ASA Bans Fat C*n't Ads
Following 11 complaints, the ASA (Advertising Standards Agency) have banned our Fat Can advertising campaign which ran in London earlier this year.
The ASA found that the campaign was likely to cause serious and wide spread offence and that it was not suitable for general placement (essentially may be seen by children).
I accept that children would see the advert however I don't agree that a child would be sophisticated enough to make a connection between our visuals and any word other than CAN'T.
That being said, I can’t deny that we didn’t expect this to be contentious but this is such an important issue that I felt it was justifiable.
A hand full of people said there are better ways of drawing attention to this but I find the words hollow and I don’ think they are credible. I've been running FLAB since 2013 and we are STILL having the same conversations about abuse and attitude.
Someone has to challenge the deeply rooted misconceptions that society has about fat people and the relationship between health and weight and I don’t believe that you can do that without making people stop and think.
By continuously telling fat people that they can’t succeed, are unhealthy, can’t take part in sport etc. you’re limiting their outcomes and preventing them from reaching their true potential.
There is some irony to banning an advert because it alludes to a phrase which might be offensive, when the phrase in question is so frequently used against larger people that it’s now become an accepted social rhetoric.
If people want to get irate about something then surely it should be about an attitude which is so seriously damaging to their fellow man, not a word they might have seen.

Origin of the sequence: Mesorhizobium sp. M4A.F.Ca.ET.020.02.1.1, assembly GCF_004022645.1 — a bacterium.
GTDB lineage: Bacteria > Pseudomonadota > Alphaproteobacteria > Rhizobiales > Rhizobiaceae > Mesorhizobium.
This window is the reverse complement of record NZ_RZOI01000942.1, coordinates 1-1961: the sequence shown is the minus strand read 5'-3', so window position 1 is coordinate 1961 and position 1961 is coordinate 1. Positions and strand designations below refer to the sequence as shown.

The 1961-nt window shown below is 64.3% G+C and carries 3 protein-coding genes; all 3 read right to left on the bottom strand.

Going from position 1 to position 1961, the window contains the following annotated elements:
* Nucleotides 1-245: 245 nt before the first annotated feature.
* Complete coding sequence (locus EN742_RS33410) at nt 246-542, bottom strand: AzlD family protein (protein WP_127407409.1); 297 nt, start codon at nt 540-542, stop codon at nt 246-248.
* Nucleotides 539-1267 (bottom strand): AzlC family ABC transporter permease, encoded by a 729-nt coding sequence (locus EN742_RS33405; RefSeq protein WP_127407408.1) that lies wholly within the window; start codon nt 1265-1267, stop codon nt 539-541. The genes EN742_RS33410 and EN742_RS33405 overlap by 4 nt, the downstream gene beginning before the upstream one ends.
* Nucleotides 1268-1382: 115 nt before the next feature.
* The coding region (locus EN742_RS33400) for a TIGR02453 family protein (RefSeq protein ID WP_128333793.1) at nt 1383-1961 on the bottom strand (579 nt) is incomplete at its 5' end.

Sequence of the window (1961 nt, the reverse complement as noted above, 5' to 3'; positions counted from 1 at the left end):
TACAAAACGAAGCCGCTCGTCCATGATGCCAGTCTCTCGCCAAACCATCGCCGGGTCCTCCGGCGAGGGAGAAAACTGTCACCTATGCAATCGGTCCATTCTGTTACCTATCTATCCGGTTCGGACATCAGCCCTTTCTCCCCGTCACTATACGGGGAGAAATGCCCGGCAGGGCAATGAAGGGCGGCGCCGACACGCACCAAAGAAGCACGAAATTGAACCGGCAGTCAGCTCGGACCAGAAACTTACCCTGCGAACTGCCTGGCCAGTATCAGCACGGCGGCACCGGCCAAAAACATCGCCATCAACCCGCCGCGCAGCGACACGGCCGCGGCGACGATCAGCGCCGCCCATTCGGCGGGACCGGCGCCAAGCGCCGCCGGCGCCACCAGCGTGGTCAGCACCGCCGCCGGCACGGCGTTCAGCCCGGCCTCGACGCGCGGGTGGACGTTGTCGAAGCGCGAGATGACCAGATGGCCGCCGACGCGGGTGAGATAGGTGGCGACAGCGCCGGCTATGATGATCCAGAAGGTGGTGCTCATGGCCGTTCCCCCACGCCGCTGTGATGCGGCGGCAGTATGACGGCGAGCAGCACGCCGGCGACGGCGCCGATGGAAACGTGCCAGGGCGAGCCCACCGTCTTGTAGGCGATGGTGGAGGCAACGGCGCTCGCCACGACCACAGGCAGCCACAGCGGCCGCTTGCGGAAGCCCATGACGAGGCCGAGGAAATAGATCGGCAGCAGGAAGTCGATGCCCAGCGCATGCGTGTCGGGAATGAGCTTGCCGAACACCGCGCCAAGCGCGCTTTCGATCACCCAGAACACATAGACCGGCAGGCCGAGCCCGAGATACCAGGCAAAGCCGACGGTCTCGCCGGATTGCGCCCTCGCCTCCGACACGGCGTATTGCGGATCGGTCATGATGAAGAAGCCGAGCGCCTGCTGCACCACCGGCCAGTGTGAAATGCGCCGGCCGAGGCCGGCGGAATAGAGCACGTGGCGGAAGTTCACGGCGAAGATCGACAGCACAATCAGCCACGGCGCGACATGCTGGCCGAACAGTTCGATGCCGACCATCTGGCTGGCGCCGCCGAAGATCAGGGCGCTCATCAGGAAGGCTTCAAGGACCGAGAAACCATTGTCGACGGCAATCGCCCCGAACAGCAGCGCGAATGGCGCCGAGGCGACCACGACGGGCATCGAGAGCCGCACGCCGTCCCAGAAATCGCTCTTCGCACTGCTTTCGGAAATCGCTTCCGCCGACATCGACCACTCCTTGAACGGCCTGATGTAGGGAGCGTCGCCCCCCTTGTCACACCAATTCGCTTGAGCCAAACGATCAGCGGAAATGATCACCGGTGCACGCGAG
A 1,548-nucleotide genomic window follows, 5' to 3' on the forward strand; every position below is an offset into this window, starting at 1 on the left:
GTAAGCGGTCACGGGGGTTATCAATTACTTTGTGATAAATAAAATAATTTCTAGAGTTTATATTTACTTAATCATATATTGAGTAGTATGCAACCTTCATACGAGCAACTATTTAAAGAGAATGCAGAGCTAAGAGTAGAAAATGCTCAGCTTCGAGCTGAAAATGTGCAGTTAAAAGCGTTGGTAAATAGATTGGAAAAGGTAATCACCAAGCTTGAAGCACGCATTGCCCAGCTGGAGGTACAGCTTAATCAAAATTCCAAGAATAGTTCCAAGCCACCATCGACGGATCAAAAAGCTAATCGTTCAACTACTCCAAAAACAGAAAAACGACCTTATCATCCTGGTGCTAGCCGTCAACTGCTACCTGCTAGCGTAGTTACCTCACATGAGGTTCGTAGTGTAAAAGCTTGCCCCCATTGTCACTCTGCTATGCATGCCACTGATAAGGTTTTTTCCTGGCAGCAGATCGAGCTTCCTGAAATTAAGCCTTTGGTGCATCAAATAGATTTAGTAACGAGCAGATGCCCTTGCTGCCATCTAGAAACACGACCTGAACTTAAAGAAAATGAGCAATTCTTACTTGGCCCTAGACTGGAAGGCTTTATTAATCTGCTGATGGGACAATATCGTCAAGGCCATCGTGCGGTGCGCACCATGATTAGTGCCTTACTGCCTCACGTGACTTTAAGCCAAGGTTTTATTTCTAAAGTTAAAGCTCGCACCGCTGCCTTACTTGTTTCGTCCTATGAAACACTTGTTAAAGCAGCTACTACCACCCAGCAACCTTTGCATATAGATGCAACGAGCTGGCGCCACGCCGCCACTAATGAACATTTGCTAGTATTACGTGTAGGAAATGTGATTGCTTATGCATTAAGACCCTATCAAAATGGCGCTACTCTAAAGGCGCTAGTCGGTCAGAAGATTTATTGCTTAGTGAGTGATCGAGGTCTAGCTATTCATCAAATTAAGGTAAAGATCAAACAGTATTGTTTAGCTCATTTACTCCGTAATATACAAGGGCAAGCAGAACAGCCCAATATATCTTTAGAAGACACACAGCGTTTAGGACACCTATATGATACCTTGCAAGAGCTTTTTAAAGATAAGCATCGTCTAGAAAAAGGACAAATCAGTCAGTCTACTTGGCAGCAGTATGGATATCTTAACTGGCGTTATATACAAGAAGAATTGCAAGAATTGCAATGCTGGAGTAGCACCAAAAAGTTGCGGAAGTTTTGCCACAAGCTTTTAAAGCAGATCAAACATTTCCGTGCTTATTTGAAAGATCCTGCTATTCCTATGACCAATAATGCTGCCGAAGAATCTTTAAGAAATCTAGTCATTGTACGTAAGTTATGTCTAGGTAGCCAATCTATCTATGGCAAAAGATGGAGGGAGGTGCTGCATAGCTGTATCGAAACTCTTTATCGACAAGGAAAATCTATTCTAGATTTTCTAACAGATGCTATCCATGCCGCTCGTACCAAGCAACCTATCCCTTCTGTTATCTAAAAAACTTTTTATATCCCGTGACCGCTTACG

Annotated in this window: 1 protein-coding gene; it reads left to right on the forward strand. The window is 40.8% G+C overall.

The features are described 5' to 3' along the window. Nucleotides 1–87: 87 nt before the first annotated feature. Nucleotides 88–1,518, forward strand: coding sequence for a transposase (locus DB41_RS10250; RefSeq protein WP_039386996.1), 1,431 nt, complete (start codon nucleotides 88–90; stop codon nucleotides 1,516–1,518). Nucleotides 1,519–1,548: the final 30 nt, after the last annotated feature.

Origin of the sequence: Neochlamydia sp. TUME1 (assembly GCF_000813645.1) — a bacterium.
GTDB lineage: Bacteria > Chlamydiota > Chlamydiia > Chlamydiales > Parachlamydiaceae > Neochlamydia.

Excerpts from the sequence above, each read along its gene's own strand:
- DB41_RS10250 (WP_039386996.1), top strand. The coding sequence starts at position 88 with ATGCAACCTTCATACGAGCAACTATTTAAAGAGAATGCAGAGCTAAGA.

Whatever your interpretation of the campaign it highlights the issues which blight the lives of fat people, not least fat shaming which continues to badly affect people’s mental and physical health, self-esteem and ultimately their personal success in a thin world.
Fat remains the last Bastian of the troll as our own social media sadly demonstrates. Some of it is blatant but much of it veiled fatism which I find even more dangerous because it underlies an aversion to and lack of respect for fat people which is counter-productive for the whole of society.
I am disappointed that despite the campaign's success and the many hundreds of positive comments we have received, the ASA have taken this stance and I question whether decisions like this are actually in the best interest of the public.
The Fat Can campaign continues to celebrate the achievements of ordinary fat people and show cases what they can and are doing. It’s a campaign that has something important to say, it’s clever, humorous, positive and colourful and stands out in a world of dull, samey, negative and beige.
What’s worse for society – a poster in which you have to fill the dots, or an attitude which is harming millions of people?
You can read the full ASA ruling here
Agent: Mellor & Smith